Spunky and resourceful Katniss Everdeen is sixteen and has supported her mother and sister for years via hunting/gathering since her father's premature death in the Panem district mines. She's chosen for the games, and she finds that her friendship with fellow Panem resident Peeta plays a pivotal part in her participation, and in her survival.
Dystopian fiction is having quite the heyday in YA literature these days, perhaps because it takes us out of our world, but without the more heavy requirements of world building of other types of fantasy. And there's nothing more thrilling, and conductive to heart-pounding romance, than a world on the brink of collapse.
The dystopian element makes for fascinating reading in The Hunger Games, but what you see is what you get. The language is plain, the emotions straightforward, and there's no attempt at hidden meaning. This is not a comment on the voyeurism of contemporary media, it is voyeurism. Katniss is a fine character–family and survival concerns her just as much as love–but the book isn't overly concerned with her. In the end, it's about the thrill of the games, and the budding romance.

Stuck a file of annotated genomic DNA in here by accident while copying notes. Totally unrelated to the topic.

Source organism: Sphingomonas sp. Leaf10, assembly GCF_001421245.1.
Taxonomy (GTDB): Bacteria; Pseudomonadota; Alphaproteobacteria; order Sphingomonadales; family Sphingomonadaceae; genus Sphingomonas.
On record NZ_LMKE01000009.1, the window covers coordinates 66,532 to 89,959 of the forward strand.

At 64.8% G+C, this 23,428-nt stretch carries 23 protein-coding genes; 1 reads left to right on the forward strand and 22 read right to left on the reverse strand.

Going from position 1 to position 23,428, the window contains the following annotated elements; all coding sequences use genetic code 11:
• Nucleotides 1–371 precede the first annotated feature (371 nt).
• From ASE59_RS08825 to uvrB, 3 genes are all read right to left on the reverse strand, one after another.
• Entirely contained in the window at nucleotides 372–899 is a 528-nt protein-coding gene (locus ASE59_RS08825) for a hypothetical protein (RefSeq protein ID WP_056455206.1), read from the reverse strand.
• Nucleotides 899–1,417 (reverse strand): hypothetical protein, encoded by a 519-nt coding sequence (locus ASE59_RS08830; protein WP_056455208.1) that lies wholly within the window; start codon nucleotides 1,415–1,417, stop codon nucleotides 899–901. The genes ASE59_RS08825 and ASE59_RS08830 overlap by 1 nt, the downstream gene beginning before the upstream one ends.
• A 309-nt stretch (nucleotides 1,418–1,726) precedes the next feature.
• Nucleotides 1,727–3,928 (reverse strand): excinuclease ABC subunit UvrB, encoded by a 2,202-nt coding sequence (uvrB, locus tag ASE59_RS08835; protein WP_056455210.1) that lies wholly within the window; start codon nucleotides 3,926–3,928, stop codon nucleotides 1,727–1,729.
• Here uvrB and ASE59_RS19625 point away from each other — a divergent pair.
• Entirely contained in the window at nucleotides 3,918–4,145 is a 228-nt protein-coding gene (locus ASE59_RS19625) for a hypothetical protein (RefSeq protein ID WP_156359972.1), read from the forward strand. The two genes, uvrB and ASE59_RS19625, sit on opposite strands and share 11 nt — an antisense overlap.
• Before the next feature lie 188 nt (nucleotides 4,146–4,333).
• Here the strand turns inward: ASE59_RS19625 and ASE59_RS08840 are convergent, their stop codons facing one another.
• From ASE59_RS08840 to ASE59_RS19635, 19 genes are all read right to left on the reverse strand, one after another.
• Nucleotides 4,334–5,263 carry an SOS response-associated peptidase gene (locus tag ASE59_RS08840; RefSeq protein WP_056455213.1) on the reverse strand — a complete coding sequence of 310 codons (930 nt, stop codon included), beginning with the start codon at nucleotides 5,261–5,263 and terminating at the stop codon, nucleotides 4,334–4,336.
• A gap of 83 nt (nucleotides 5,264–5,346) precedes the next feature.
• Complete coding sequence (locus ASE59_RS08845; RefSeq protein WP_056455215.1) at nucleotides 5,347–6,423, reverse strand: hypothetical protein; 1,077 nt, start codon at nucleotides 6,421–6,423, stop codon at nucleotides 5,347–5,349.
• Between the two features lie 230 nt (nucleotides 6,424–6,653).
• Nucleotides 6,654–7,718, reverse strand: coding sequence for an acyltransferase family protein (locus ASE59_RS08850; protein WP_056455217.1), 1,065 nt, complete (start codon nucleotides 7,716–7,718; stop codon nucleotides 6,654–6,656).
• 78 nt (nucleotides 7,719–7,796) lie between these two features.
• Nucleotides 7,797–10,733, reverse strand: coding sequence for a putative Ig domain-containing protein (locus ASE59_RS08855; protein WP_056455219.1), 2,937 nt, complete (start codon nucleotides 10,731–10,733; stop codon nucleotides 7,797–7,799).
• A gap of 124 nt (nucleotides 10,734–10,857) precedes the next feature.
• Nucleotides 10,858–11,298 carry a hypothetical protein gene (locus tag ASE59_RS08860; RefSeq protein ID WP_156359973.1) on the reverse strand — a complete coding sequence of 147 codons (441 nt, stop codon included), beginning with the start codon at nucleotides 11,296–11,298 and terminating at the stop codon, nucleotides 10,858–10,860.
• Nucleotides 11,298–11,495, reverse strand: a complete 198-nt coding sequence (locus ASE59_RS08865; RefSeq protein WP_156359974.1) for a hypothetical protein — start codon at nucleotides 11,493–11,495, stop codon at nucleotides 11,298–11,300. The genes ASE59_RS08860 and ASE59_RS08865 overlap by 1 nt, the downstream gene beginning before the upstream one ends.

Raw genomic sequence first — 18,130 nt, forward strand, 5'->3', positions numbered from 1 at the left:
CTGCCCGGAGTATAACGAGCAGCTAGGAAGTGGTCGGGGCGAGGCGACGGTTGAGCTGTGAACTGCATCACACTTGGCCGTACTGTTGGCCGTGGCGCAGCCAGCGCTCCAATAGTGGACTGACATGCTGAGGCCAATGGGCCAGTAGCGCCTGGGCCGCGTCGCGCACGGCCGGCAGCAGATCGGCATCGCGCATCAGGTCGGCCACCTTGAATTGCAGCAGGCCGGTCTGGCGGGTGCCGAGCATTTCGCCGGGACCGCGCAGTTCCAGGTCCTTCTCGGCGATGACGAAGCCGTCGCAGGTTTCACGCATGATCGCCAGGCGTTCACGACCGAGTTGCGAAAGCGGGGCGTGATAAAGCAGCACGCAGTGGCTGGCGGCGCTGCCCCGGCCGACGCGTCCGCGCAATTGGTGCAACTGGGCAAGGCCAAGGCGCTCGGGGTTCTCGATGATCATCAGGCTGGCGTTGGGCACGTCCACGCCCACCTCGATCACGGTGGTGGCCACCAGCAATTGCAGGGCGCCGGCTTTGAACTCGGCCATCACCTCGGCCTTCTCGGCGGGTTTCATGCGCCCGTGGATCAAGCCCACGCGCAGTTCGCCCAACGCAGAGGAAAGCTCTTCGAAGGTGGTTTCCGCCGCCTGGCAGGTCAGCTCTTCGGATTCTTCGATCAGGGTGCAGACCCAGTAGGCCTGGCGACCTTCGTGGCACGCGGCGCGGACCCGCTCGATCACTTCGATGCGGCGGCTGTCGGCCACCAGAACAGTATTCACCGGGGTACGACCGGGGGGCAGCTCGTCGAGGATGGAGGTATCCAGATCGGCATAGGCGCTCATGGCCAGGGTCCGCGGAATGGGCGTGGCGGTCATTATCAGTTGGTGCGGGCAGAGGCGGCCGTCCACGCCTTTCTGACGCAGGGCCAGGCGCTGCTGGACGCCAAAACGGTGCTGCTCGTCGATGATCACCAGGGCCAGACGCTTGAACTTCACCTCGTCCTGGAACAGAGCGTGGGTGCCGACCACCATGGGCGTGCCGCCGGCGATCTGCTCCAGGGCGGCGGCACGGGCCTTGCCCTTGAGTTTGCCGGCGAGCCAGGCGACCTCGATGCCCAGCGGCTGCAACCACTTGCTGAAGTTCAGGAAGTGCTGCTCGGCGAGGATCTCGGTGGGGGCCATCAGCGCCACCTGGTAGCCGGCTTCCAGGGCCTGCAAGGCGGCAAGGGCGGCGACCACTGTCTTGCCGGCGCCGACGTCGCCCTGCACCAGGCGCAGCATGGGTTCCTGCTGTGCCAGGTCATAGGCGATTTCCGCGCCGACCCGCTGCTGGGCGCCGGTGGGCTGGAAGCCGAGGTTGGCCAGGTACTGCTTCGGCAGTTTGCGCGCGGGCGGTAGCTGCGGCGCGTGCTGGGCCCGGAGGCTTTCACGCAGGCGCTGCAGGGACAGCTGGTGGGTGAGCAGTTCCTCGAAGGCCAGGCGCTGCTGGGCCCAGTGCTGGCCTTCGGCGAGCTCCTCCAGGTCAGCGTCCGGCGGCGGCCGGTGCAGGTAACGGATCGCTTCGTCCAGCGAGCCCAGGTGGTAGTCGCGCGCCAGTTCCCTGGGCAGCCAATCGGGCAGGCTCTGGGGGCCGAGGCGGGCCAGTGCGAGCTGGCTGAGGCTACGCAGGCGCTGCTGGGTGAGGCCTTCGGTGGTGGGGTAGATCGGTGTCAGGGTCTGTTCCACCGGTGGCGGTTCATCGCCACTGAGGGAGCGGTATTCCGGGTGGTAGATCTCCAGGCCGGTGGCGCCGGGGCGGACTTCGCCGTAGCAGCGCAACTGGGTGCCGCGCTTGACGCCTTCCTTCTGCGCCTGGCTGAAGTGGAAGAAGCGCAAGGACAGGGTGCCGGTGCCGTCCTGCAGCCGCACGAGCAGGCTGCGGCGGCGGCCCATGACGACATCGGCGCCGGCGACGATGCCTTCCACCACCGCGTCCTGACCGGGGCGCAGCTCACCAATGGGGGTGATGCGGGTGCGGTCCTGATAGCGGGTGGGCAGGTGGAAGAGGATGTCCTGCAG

I like a novel thick with plot as much as the next person, but I'd have liked to get inside Katniss' head, to really feel the conflict between decency and self-preservation. Damn fine story, but needed to be darker.
The Hunger Games/Suzanne Collins / Scholastic Press / PB, 2010 (reprint)